From autumn 2021, The GDL and LPC will be replaced in England and Wales by a new common assessment, the Solicitors Qualifying Examination (SQE), which all potential solicitors will have to take before qualifying. The aim of the SQE is to ensure all solicitors entering the profession, from any route, will meet consistently high standards. From autumn 2021, you'll need to:
- have a degree (in any subject) or an equivalent qualification (such as a degree apprenticeship)
- pass stage 1 of the SQE focusing on legal knowledge
- have a substantial period of work experience
- pass stage 2 of the SQE focusing on practical legal skills
- meet the SRA's character and suitability requirements.
The new SQE should help to widen access to the profession and introduce a more flexible approach to work-based experience. The SQE structure will no longer require students to sign up for the LPC, with substantial up-front costs, without a guarantee of a training contract. Find out more about the SQE.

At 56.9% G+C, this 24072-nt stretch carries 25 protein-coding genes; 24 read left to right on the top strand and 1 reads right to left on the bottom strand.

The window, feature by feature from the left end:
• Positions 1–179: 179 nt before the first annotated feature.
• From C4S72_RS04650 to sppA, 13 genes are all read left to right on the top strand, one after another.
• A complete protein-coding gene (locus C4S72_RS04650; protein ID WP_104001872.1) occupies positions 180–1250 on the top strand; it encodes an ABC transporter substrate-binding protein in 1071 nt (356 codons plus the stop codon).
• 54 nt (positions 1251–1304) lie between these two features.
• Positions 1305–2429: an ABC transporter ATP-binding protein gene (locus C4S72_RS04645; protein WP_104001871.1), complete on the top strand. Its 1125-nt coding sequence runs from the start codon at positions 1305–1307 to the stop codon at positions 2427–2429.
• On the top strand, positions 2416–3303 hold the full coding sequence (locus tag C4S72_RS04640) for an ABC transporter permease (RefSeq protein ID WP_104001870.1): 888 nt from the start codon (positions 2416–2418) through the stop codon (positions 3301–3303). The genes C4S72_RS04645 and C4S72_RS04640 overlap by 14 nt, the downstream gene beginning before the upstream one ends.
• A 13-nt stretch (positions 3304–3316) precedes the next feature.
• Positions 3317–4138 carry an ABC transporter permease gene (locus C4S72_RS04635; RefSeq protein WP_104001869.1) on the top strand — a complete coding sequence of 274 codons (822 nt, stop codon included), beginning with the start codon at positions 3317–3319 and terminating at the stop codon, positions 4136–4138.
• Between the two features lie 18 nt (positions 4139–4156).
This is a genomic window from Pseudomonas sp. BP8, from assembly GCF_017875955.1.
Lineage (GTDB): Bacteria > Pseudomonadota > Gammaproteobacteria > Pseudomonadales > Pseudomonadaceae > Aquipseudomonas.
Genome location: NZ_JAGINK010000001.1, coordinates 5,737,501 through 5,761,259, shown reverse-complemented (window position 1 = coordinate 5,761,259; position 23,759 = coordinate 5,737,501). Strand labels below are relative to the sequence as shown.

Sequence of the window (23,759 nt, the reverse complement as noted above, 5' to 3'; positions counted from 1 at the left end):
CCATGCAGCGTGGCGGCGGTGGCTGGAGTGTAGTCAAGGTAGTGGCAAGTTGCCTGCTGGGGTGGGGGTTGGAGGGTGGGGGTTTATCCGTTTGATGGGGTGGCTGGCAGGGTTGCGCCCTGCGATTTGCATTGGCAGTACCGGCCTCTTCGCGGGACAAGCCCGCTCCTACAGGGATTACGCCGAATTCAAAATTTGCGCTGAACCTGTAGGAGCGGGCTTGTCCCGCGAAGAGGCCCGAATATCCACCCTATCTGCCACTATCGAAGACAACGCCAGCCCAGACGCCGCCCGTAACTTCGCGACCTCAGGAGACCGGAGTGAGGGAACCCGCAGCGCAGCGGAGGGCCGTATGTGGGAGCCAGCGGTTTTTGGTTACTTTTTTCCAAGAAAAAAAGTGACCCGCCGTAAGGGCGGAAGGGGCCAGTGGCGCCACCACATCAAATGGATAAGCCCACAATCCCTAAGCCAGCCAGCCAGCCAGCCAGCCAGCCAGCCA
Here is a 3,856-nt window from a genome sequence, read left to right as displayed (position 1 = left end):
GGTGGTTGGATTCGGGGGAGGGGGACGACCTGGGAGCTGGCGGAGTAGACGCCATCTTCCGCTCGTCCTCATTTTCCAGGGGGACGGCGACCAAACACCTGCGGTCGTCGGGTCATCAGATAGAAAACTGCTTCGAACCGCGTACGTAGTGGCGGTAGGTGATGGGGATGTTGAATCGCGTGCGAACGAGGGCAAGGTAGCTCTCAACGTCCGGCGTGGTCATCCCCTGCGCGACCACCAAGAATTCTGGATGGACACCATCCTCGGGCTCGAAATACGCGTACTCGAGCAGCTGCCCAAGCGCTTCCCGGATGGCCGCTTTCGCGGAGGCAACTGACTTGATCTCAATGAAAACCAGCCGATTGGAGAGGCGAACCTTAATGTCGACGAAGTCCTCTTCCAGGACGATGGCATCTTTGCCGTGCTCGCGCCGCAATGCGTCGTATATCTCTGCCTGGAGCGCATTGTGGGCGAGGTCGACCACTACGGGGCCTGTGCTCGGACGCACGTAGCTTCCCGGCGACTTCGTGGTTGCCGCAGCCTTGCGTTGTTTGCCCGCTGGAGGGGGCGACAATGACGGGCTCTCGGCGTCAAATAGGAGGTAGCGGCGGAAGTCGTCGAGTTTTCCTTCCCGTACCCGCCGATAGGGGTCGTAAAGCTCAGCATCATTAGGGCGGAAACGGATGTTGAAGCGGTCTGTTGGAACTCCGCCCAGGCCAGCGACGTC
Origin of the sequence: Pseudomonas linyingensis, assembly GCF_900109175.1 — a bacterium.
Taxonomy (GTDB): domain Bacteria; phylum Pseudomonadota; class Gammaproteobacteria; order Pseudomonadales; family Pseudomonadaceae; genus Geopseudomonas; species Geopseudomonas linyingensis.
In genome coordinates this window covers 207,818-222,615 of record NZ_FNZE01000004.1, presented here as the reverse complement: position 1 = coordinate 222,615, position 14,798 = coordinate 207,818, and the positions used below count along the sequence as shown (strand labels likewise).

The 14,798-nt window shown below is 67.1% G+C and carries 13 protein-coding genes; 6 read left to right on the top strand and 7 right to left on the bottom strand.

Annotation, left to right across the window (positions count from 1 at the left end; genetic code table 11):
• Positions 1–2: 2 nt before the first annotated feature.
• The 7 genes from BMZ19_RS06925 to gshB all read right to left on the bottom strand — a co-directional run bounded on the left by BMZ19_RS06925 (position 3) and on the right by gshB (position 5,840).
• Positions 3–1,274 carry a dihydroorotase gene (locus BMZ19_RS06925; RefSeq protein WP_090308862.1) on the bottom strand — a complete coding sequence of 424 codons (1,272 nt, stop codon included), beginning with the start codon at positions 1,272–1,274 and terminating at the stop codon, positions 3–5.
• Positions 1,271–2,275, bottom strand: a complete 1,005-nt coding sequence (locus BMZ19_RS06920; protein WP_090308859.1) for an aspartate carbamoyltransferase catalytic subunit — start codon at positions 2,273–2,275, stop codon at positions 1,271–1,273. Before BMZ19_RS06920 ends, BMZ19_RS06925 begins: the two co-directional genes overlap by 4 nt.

You'll need to have:
- excellent communication skills, both written and oral
- dedication and commitment to a career in law
- commercial awareness and negotiating skills
- skills in research and analysis
- problem-solving skills
- accuracy and attention to detail
- numeracy and IT skills
- stamina and resilience
- time management skills with the ability to plan work and prioritise tasks
- interpersonal skills, to work as part of a team or with other people and organisations
- the potential to lead and delegate responsibility
- flexibility and openness to new ideas
- resilience and self-confidence
- a professional approach to work, integrity and a respect for confidentiality.
Find out more about the 7 skills for a successful law career.
Most employers offering training contracts want to see evidence of relevant work experience as it will help you to decide whether becoming a solicitor is right for you. Large firms often run vacation schemes, which as well as giving an insight to the work provide an excellent opportunity to establish contacts for future roles. Not all vacation schemes are advertised, so you may want to make speculative applications - particularly to smaller firms.